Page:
Official Washington just completed a heated debate on the debt limit, punctuated by intense partisan differences over strengthening work requirements for key welfare programs. On one side stood House Republicans, who on April 26 approved legislation that would have strengthened work requirements for able-bodied adults without dependents (dubbed “ABAWDs”) collecting major welfare benefits like food stamps and Medicaid. On the other side were liberal Democrats, who derided those proposed changes as an attack on poor Americans. A House floor statement by Rep. Suzanne Bonamici (D-OR) was typical: “This bill could cause millions of low-income seniors and veterans to lose access to nutrition assistance, and up to 10 million people could lose Medicaid coverage.” Rep. Danny Davis (D-IL) called the legislation “anti-American because all that it does is cut, cut, cut.”
The final debt limit agreement President Joe Biden signed into law (and which Rep. Davis but not Rep. Bonamici ultimately supported) dropped many of the work requirement proposals Republicans crafted to promote work over benefit receipt. But since some of the proposals may be revived, including as Congress considers reforms to the food stamp program in this year’s Farm Bill, lawmakers should recognize that the debt limit negotiations lacked important context. While the debate often focused on comparatively modest reductions in benefit receipt, it totally ignored significant and ongoing real increases in welfare benefit collection. Those real increases far exceed projected benefit reductions resulting from work requirement proposals, both now and in the years ahead.
The nonpartisan Congressional Budget Office (CBO) projected that the House work requirements would have resulted in 275,000 fewer ABAWDs collecting food stamps each month and some 600,000 fewer receiving Medicaid over the next decade. Meanwhile, other CBO data—specifically its baseline projections for the number of current and expected future benefit recipients—show that both food stamp and Medicaid caseloads have recently grown many times faster than those would-be reductions.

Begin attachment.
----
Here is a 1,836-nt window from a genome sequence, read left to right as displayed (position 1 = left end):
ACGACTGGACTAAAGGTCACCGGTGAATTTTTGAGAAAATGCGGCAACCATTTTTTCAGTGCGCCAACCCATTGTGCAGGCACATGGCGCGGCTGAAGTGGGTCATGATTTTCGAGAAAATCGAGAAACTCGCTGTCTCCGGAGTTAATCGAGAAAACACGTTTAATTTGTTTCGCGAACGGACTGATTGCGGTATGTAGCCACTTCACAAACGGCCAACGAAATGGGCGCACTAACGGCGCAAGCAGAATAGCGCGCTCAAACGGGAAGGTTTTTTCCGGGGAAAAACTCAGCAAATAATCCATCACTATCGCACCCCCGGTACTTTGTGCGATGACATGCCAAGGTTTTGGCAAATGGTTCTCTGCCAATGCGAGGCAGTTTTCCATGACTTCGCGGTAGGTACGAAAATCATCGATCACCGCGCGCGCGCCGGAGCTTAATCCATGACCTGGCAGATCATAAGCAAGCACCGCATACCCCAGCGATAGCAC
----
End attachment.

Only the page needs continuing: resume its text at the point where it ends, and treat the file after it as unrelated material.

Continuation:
Before the pandemic started in March 2020, CBO projected that by the current fiscal year 2023 an average of 33.4 million individuals would collect food stamps each month. Yet in its latest projections issued last month, CBO now expects an average of 42.3 million to receive food stamps this year—an increase of almost 9 million compared with its 2020 estimate. That difference is more than the entire population of New York City.
Similarly, before the pandemic CBO projected there would be an average of 74 million Medicaid recipients by this fiscal year. Meanwhile, last month CBO estimated an average of 94 million would receive Medicaid this year. That 20 million difference is more than the combined population of America’s five largest cities (New York, LA, Chicago, Houston, and Phoenix).
Huge increases in benefit receipt are expected to long outlive the pandemic. Consider benefit receipt at the start of the next decade. CBO today projects that in fiscal year 2030 there will be 37.5 million food stamp recipients, or almost 7 million more than its pre-pandemic estimate of 30.7 million recipients for that year. It’s the same story with Medicaid. CBO today expects there will be 81 million Medicaid recipients in 2030—or 4 million more than the 77 million it forecast for that year before the pandemic struck.
In the end, the bipartisan debt limit legislation dropped Republicans’ proposed work requirements for able-bodied Medicaid recipients, and CBO expects its altered work requirements for able-bodied food stamp recipients will modestly increase the number collecting those benefits over the next decade. If CBO’s baseline projections are right, that means there will continue to be millions more collecting food stamps and Medicaid in the coming years than the number it projected before the pandemic.
If the nation’s unemployment rate remains near historic lows, the large increases in low-income benefit receipt will reinforce calls to do more to promote work over welfare, especially for able-bodied adults. But don’t expect liberals to admit the recent sharp growth in welfare caseloads the next time they deride comparatively modest Republican “cuts”—or insist on adding still more benefit recipients.